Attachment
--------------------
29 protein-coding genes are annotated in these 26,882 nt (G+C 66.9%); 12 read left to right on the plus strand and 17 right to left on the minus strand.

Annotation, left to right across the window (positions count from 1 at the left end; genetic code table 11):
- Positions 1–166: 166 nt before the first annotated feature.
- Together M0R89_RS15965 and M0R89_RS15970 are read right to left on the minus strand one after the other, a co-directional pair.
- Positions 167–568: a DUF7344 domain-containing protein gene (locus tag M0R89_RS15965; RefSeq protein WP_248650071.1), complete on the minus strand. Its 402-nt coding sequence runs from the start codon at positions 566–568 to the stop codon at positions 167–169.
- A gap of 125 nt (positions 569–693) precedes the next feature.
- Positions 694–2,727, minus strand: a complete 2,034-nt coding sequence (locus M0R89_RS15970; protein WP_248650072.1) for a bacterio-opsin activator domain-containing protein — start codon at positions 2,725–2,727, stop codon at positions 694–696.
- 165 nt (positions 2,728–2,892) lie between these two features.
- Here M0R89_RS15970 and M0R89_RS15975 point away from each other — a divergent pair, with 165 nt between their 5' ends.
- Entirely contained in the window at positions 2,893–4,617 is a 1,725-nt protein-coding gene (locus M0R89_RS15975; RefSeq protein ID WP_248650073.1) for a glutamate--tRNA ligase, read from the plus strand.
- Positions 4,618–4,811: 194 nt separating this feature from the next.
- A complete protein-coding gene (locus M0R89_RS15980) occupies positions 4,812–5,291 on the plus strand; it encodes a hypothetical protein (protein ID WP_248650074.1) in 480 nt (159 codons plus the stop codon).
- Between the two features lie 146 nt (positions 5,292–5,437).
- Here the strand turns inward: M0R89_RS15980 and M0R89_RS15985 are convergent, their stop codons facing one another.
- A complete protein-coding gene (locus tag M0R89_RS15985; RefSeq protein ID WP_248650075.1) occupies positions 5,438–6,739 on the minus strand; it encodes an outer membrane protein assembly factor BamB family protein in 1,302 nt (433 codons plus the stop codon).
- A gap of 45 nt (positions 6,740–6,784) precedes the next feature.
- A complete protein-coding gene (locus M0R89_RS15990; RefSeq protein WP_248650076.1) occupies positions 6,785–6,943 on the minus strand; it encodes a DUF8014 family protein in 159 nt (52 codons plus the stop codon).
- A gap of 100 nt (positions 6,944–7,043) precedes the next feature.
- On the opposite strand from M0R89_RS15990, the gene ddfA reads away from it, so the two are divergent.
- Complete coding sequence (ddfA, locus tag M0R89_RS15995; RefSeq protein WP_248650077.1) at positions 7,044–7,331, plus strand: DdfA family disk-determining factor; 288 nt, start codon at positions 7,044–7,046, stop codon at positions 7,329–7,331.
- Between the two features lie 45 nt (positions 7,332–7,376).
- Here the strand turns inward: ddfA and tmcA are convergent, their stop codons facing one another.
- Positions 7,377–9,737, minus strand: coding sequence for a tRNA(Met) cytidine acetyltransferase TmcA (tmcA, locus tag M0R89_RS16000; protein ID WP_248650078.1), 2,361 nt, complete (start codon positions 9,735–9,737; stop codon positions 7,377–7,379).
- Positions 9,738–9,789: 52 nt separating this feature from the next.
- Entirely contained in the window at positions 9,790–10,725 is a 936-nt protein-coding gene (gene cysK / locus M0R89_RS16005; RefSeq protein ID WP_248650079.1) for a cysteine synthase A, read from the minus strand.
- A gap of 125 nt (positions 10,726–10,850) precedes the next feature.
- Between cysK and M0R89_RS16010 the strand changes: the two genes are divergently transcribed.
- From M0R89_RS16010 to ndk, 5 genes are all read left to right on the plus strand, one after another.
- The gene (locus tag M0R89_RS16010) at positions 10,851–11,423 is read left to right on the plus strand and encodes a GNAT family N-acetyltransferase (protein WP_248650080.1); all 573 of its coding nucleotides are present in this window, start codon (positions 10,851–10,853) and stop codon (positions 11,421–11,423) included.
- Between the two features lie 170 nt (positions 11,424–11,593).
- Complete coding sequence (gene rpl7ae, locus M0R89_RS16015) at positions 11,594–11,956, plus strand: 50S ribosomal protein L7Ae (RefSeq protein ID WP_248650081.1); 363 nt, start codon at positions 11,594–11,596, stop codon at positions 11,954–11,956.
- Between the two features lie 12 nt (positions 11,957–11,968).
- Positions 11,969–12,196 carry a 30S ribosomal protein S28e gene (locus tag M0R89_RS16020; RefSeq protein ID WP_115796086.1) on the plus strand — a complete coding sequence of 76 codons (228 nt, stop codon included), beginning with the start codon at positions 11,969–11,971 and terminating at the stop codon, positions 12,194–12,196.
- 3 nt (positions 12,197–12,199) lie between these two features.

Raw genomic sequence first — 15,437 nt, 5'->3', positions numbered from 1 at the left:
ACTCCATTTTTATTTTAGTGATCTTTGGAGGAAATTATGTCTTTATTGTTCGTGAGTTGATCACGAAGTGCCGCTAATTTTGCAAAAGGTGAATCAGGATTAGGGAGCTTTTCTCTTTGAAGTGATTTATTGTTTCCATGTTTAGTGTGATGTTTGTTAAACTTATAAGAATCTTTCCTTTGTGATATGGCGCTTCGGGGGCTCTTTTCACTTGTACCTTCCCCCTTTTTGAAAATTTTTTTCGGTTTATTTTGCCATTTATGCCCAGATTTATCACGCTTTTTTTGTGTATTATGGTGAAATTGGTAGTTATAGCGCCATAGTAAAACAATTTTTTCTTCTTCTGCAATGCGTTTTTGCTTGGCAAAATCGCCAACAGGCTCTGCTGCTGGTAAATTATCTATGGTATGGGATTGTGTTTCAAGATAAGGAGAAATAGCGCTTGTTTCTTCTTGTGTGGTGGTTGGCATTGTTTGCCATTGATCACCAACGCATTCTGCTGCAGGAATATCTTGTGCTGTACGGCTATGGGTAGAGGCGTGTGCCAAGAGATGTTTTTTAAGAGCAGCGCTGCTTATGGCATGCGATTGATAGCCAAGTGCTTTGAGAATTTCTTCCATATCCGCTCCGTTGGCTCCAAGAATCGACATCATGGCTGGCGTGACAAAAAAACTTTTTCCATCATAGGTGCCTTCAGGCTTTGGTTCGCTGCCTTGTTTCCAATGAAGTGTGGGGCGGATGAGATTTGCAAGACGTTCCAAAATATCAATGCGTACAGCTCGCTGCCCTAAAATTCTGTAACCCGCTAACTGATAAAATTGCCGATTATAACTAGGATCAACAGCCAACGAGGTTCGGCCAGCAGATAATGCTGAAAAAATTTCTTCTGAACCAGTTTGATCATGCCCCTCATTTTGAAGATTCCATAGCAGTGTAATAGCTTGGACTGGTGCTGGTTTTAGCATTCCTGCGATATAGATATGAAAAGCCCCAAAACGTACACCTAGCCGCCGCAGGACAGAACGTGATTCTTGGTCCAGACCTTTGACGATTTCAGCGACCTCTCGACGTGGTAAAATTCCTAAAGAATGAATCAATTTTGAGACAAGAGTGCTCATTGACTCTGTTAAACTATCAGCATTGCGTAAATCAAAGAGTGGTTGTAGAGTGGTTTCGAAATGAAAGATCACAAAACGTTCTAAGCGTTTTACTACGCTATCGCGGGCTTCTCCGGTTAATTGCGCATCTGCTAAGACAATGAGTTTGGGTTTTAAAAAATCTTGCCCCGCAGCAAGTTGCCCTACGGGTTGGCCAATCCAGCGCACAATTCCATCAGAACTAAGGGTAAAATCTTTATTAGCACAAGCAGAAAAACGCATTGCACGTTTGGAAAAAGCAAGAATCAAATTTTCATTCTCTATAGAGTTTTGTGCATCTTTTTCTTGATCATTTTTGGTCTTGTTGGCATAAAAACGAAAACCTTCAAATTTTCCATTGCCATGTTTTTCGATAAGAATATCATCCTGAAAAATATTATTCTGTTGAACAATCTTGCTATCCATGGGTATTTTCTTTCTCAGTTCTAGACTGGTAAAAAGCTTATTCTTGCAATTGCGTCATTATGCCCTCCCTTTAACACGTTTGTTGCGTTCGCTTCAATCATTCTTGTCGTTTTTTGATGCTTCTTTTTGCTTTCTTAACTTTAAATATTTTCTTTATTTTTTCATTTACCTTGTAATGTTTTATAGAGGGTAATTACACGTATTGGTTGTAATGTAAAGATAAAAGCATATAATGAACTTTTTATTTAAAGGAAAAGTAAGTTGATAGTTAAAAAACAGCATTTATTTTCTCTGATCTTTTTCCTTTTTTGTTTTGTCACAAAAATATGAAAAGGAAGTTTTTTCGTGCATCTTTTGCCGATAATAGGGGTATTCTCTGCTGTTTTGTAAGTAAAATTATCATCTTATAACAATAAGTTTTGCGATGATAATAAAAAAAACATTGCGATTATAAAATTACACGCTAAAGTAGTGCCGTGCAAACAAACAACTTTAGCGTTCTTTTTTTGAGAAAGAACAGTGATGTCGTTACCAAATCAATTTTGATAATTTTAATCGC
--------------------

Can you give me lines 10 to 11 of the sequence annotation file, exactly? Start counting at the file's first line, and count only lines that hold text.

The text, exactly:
- Entirely contained in the window at positions 2,893–4,617 is a 1,725-nt protein-coding gene (locus M0R89_RS15975; RefSeq protein ID WP_248650073.1) for a glutamate--tRNA ligase, read from the plus strand.
- Positions 4,618–4,811: 194 nt separating this feature from the next.